Anyone have any topic suggestions for this video series I'm working on?

3d-faq
3d-qa
3d-help
gplus
(Andrew Bougie) #1

Anyone have any topic suggestions for this video series I’m working on? What problems/difficulties did you have when you were first getting into 3D printing? I’m looking for basic concept topics right now.

Originally shared by Andrew Bougie

I just finished two videos for work. They are part of a series of videos I’m calling 3D printing/scanning 101 that will give a basic overview of the processes involved in the 3D printing and scanning industries. Here is the first!
http://youtu.be/ej5F2ElUxeU

(Rojer Wisner) #2

My nemesis, the Bowden tube. I’ve had to pull it out several times and I have damaged it each time.

What’s it made of, where do you buy replacements, is there an easy way to remove it gently so it can last longer? How long do you want it?

(Andrew Hodel) #3

Overviews of the most popular printers with clear pros and cons is what most people are looking for. Don’t forget the Delta’s and leave out Makerbot!

(Rojer Wisner) #4

You know, 3D printing & modeling aren’t for the squeamish or half-hearted, nor should it be a race for the bottom, least expenditure. It costs money and time to get good results. Of course, those are relative terms too. My experience was balls to the wall - then wait for each of the kickstarters to catchup with reality. But, I did learn how to create simple parts with simple tools and started to learn more powerful tools but then decided to wait until I could print results before I continued creating more parts.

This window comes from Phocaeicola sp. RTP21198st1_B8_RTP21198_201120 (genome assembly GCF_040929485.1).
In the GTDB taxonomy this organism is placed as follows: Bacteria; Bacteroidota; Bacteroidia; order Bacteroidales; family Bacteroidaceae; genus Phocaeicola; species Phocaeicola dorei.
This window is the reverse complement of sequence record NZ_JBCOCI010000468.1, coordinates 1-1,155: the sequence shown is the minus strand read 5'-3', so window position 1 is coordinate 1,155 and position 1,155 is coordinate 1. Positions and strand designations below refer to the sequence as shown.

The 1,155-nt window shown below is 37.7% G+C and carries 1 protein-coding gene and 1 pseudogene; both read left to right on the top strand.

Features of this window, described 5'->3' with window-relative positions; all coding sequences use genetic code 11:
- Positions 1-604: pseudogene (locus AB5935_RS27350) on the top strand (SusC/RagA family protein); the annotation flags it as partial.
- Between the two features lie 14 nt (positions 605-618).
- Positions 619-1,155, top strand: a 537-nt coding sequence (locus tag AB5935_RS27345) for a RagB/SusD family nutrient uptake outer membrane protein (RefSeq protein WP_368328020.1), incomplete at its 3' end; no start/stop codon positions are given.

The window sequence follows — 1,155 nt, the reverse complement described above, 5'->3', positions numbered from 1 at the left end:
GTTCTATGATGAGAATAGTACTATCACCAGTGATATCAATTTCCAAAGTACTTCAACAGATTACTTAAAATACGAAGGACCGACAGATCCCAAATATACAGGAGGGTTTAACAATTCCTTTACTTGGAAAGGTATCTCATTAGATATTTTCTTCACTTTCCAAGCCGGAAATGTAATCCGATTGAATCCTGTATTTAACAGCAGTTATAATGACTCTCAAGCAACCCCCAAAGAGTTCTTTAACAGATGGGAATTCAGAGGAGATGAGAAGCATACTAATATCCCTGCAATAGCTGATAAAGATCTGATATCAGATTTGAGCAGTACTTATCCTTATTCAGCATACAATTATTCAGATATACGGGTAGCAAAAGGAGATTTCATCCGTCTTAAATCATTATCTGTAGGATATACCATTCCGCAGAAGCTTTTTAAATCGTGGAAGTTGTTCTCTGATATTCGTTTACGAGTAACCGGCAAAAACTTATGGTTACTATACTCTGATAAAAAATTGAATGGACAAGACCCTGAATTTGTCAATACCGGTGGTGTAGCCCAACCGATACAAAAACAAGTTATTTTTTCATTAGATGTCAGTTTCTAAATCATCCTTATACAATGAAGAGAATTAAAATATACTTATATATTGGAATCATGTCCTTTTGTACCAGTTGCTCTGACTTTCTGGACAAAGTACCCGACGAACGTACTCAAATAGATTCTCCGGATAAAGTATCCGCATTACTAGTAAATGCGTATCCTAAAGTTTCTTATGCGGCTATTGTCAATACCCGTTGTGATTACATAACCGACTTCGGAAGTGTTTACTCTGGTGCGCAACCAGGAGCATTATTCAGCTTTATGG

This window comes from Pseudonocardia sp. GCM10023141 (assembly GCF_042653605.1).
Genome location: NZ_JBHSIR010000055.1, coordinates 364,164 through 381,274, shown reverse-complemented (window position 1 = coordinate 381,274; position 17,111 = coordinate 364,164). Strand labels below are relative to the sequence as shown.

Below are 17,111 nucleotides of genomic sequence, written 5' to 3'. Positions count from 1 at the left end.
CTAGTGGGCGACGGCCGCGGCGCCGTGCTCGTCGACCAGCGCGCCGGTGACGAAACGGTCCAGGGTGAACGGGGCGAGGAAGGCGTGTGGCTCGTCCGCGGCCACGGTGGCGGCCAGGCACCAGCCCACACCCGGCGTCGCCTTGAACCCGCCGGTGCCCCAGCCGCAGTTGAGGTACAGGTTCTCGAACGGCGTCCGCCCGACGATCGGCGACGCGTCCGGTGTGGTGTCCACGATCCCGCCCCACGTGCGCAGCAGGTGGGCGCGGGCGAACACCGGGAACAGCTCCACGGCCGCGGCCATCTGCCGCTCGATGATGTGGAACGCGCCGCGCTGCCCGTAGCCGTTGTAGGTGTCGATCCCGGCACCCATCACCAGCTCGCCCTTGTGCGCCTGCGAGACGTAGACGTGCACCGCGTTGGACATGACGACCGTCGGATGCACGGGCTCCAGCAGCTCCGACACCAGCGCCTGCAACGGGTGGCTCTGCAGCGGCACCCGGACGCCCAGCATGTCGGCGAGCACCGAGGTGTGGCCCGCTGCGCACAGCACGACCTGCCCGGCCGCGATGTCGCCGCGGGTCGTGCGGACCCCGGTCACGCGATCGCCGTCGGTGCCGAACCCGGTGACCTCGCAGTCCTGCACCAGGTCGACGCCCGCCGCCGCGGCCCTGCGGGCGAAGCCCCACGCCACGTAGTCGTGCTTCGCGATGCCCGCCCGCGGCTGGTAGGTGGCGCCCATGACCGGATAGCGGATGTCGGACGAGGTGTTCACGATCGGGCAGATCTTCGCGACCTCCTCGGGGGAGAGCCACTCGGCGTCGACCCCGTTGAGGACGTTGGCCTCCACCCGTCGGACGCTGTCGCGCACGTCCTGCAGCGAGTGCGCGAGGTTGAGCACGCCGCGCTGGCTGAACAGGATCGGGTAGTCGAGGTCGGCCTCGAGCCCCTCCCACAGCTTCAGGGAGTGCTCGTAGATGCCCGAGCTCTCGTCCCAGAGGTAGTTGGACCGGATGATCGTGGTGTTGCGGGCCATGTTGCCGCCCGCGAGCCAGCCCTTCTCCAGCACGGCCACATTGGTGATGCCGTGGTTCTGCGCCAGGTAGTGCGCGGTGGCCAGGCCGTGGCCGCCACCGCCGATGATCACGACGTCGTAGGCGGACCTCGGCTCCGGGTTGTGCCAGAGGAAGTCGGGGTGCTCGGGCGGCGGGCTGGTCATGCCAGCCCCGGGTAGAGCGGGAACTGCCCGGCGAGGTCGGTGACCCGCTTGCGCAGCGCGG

So perhaps an episode on setting expectations. Where will the continuous flow of models come from, other peoples works and ideas or ones own? If designing ones own models and parts, why and how? Do you enjoy troubleshooting or just printing? Can you spend the money and time to get proficient? Will you share with the community or keep results, methods, tips and tricks? This might make a difference with how well the community helps you out and responds to your needs.

This may not be the hobby for a minimalist. You should be able to spend the money and the time to get the results you are looking for.

(Andrew Bougie) #5

@Rojer_Wisner , you make some great points. This can be an expensive hobby/business whether you are shelling out thousands of your own cash or corporately purchasing a machine that costs as much as several new cars.

I see many people get into this as a hobby and they are disappointed by the results they get because they went with the cheapest machine or kit. Or they built a great DIY machine and get burnt out on the experimentation needed to get good results.

Like anything you get into, you have to have the correct expectations. I think many people want the Star Trek type replicator machines. They want to press a button and their object just appears. Unfortunately, that is how many of these machines are marketed and this results in disappointment.

Thanks for the ideas guys!